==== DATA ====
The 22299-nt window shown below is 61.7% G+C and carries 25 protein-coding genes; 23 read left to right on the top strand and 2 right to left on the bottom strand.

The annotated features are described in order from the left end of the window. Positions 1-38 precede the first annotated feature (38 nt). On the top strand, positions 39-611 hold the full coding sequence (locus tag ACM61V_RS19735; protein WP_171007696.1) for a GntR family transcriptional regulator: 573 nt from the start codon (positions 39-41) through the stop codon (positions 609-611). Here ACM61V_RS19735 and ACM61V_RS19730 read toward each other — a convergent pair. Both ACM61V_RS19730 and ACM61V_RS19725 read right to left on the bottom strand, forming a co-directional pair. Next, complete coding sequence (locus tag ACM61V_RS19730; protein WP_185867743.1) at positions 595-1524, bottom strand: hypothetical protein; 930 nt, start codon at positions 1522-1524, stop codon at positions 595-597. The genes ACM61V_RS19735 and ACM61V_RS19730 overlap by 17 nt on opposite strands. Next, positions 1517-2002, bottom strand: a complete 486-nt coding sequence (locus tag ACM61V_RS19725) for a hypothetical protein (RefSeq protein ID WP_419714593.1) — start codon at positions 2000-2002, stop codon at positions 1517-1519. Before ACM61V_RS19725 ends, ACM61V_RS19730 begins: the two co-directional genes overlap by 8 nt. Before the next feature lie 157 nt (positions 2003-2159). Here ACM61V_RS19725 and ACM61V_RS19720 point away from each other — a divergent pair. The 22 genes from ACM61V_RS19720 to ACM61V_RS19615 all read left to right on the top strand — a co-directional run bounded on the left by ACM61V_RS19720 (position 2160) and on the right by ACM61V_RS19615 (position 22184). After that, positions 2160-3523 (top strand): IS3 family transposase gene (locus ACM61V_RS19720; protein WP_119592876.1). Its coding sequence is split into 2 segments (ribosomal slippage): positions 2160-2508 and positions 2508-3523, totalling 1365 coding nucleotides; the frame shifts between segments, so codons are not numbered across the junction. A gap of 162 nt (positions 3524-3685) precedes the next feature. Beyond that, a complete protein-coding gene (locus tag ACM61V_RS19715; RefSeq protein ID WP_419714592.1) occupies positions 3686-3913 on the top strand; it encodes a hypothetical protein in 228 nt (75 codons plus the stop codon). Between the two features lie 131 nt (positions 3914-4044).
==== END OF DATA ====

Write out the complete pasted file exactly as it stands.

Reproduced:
The 22299-nt window shown below is 61.7% G+C and carries 25 protein-coding genes; 23 read left to right on the top strand and 2 right to left on the bottom strand.

The annotated features are described in order from the left end of the window. Positions 1-38 precede the first annotated feature (38 nt). On the top strand, positions 39-611 hold the full coding sequence (locus tag ACM61V_RS19735; protein WP_171007696.1) for a GntR family transcriptional regulator: 573 nt from the start codon (positions 39-41) through the stop codon (positions 609-611). Here ACM61V_RS19735 and ACM61V_RS19730 read toward each other — a convergent pair. Both ACM61V_RS19730 and ACM61V_RS19725 read right to left on the bottom strand, forming a co-directional pair. Next, complete coding sequence (locus tag ACM61V_RS19730; protein WP_185867743.1) at positions 595-1524, bottom strand: hypothetical protein; 930 nt, start codon at positions 1522-1524, stop codon at positions 595-597. The genes ACM61V_RS19735 and ACM61V_RS19730 overlap by 17 nt on opposite strands. Next, positions 1517-2002, bottom strand: a complete 486-nt coding sequence (locus tag ACM61V_RS19725) for a hypothetical protein (RefSeq protein ID WP_419714593.1) — start codon at positions 2000-2002, stop codon at positions 1517-1519. Before ACM61V_RS19725 ends, ACM61V_RS19730 begins: the two co-directional genes overlap by 8 nt. Before the next feature lie 157 nt (positions 2003-2159). Here ACM61V_RS19725 and ACM61V_RS19720 point away from each other — a divergent pair. The 22 genes from ACM61V_RS19720 to ACM61V_RS19615 all read left to right on the top strand — a co-directional run bounded on the left by ACM61V_RS19720 (position 2160) and on the right by ACM61V_RS19615 (position 22184). After that, positions 2160-3523 (top strand): IS3 family transposase gene (locus ACM61V_RS19720; protein WP_119592876.1). Its coding sequence is split into 2 segments (ribosomal slippage): positions 2160-2508 and positions 2508-3523, totalling 1365 coding nucleotides; the frame shifts between segments, so codons are not numbered across the junction. A gap of 162 nt (positions 3524-3685) precedes the next feature. Beyond that, a complete protein-coding gene (locus tag ACM61V_RS19715; RefSeq protein ID WP_419714592.1) occupies positions 3686-3913 on the top strand; it encodes a hypothetical protein in 228 nt (75 codons plus the stop codon). Between the two features lie 131 nt (positions 3914-4044).